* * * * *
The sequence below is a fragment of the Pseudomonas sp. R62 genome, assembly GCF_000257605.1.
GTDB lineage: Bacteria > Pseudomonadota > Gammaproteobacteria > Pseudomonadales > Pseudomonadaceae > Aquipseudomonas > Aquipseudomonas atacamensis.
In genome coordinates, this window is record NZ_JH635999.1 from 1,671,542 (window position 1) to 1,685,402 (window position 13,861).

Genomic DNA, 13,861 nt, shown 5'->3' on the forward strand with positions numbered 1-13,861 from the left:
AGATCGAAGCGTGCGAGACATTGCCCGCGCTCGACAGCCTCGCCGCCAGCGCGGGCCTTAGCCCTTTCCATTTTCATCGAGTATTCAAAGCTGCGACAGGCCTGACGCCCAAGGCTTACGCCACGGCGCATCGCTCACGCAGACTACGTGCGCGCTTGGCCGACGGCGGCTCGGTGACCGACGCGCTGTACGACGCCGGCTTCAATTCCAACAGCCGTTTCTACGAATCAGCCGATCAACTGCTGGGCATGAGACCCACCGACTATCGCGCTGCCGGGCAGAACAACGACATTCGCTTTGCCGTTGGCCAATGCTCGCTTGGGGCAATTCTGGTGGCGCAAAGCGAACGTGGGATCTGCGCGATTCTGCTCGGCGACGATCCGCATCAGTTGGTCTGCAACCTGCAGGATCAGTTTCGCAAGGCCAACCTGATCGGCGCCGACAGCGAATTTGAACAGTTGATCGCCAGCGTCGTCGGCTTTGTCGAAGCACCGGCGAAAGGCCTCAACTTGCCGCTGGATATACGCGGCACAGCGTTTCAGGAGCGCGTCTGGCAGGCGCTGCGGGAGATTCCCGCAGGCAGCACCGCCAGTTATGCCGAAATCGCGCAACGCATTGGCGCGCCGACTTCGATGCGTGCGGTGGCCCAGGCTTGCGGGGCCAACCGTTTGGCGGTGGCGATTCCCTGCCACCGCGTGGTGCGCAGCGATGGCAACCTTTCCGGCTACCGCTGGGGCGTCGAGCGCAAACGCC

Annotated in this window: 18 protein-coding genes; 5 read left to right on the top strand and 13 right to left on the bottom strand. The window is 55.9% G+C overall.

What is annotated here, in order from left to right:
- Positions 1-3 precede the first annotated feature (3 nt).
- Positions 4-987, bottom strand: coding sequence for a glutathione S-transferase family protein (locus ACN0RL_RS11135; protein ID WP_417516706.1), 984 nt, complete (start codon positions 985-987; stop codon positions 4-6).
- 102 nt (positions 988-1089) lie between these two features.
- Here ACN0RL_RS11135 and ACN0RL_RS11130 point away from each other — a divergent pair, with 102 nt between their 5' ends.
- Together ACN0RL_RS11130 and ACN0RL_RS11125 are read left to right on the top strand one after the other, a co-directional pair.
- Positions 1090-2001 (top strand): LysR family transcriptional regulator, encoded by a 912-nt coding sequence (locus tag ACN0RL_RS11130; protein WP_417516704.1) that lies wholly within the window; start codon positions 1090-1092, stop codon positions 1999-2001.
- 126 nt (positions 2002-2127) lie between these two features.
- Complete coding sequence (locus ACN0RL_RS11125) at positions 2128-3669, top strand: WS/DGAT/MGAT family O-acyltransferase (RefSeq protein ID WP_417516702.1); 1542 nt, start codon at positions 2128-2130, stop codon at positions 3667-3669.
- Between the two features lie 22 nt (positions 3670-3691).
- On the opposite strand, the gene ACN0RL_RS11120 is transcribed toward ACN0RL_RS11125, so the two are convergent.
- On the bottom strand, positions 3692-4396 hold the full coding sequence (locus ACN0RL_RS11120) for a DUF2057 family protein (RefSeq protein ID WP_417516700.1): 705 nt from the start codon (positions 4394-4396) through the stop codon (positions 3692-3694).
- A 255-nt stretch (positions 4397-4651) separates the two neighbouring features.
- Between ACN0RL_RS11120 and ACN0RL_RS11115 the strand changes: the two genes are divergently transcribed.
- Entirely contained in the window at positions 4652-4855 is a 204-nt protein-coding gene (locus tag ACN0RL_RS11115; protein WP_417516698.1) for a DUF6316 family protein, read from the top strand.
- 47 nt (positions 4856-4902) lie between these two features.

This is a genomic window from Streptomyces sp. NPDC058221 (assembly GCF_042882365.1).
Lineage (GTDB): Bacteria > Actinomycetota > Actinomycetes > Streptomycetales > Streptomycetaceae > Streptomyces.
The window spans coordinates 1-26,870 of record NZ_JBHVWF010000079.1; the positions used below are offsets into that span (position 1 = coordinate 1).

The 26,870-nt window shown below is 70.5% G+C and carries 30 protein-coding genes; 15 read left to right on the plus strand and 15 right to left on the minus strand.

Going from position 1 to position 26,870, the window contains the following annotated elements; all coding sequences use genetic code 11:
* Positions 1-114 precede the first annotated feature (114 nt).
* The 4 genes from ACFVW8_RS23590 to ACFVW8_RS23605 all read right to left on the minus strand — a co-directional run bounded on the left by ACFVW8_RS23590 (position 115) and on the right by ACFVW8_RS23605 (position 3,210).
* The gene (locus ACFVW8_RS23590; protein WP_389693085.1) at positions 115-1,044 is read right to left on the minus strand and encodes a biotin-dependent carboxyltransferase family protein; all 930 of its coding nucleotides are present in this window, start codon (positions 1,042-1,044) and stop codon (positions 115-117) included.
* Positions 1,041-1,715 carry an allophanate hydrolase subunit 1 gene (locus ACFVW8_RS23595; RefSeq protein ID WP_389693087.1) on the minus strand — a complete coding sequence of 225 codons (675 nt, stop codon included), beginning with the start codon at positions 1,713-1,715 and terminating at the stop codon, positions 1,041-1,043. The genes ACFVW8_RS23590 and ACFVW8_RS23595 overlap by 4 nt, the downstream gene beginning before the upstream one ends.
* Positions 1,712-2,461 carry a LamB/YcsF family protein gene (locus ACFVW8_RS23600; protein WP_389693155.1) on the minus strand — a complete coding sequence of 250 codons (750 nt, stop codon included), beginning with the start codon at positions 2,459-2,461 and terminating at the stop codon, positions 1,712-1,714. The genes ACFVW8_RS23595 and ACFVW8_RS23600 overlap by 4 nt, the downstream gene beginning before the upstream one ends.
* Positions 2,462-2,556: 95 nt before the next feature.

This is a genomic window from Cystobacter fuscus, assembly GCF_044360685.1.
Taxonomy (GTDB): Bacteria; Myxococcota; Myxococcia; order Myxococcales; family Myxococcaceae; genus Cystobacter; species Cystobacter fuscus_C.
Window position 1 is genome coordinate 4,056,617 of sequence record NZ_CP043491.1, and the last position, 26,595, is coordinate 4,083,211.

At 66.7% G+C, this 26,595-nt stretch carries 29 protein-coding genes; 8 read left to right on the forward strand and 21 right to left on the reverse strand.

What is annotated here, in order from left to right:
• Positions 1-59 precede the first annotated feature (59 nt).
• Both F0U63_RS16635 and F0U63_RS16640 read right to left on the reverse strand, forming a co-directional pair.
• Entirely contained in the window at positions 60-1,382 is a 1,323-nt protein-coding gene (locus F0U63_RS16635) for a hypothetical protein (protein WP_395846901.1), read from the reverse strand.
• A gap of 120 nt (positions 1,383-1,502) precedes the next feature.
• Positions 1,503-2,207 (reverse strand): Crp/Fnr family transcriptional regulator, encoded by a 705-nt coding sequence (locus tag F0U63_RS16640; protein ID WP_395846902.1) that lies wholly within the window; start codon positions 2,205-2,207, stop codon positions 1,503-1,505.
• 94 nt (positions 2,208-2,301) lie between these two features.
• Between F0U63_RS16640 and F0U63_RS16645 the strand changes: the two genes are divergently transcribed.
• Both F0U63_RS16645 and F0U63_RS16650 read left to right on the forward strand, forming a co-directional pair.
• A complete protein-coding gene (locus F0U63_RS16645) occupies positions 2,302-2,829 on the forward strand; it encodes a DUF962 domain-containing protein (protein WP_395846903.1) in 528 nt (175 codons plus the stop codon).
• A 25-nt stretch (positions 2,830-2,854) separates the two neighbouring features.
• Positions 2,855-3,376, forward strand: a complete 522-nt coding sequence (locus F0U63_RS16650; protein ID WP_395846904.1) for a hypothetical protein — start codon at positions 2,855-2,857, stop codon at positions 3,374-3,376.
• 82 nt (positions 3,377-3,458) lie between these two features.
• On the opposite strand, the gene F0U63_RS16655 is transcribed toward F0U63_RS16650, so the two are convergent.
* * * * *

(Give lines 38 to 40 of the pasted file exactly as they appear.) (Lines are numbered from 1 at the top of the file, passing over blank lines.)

What is annotated here, in order from left to right:
• Positions 1-59 precede the first annotated feature (59 nt).
• Both F0U63_RS16635 and F0U63_RS16640 read right to left on the reverse strand, forming a co-directional pair.